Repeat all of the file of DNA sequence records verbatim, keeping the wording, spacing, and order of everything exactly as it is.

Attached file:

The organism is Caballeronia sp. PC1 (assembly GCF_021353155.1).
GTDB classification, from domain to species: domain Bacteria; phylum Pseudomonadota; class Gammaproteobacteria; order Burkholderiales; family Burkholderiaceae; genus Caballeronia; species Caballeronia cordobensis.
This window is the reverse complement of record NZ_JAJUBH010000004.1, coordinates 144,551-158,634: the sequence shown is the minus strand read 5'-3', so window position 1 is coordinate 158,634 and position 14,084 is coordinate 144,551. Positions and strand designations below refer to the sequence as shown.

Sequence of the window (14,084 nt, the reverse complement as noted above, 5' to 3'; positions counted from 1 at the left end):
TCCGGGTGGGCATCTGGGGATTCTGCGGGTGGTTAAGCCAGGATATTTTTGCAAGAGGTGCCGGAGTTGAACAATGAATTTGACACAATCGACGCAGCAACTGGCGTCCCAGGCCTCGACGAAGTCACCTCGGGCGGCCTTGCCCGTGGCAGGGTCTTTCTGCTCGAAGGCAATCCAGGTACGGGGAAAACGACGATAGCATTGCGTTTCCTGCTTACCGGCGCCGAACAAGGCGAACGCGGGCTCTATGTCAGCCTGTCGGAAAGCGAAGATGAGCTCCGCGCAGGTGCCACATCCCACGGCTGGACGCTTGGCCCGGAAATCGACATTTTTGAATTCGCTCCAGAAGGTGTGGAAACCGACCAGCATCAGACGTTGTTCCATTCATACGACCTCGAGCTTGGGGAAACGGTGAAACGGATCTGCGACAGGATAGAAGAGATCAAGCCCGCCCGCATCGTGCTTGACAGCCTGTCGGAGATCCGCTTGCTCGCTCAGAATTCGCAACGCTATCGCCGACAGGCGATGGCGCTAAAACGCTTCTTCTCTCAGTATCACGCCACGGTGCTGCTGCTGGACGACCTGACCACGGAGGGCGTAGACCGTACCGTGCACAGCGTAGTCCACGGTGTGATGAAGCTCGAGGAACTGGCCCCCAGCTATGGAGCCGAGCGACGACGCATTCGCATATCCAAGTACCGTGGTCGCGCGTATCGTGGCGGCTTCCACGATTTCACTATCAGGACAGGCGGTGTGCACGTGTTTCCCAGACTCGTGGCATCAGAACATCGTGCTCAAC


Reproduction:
The organism is Caballeronia sp. PC1 (assembly GCF_021353155.1).
GTDB classification, from domain to species: domain Bacteria; phylum Pseudomonadota; class Gammaproteobacteria; order Burkholderiales; family Burkholderiaceae; genus Caballeronia; species Caballeronia cordobensis.
This window is the reverse complement of record NZ_JAJUBH010000004.1, coordinates 144,551-158,634: the sequence shown is the minus strand read 5'-3', so window position 1 is coordinate 158,634 and position 14,084 is coordinate 144,551. Positions and strand designations below refer to the sequence as shown.

Sequence of the window (14,084 nt, the reverse complement as noted above, 5' to 3'; positions counted from 1 at the left end):
TCCGGGTGGGCATCTGGGGATTCTGCGGGTGGTTAAGCCAGGATATTTTTGCAAGAGGTGCCGGAGTTGAACAATGAATTTGACACAATCGACGCAGCAACTGGCGTCCCAGGCCTCGACGAAGTCACCTCGGGCGGCCTTGCCCGTGGCAGGGTCTTTCTGCTCGAAGGCAATCCAGGTACGGGGAAAACGACGATAGCATTGCGTTTCCTGCTTACCGGCGCCGAACAAGGCGAACGCGGGCTCTATGTCAGCCTGTCGGAAAGCGAAGATGAGCTCCGCGCAGGTGCCACATCCCACGGCTGGACGCTTGGCCCGGAAATCGACATTTTTGAATTCGCTCCAGAAGGTGTGGAAACCGACCAGCATCAGACGTTGTTCCATTCATACGACCTCGAGCTTGGGGAAACGGTGAAACGGATCTGCGACAGGATAGAAGAGATCAAGCCCGCCCGCATCGTGCTTGACAGCCTGTCGGAGATCCGCTTGCTCGCTCAGAATTCGCAACGCTATCGCCGACAGGCGATGGCGCTAAAACGCTTCTTCTCTCAGTATCACGCCACGGTGCTGCTGCTGGACGACCTGACCACGGAGGGCGTAGACCGTACCGTGCACAGCGTAGTCCACGGTGTGATGAAGCTCGAGGAACTGGCCCCCAGCTATGGAGCCGAGCGACGACGCATTCGCATATCCAAGTACCGTGGTCGCGCGTATCGTGGCGGCTTCCACGATTTCACTATCAGGACAGGCGGTGTGCACGTGTTTCCCAGACTCGTGGCATCAGAACATCGTGCTCAAC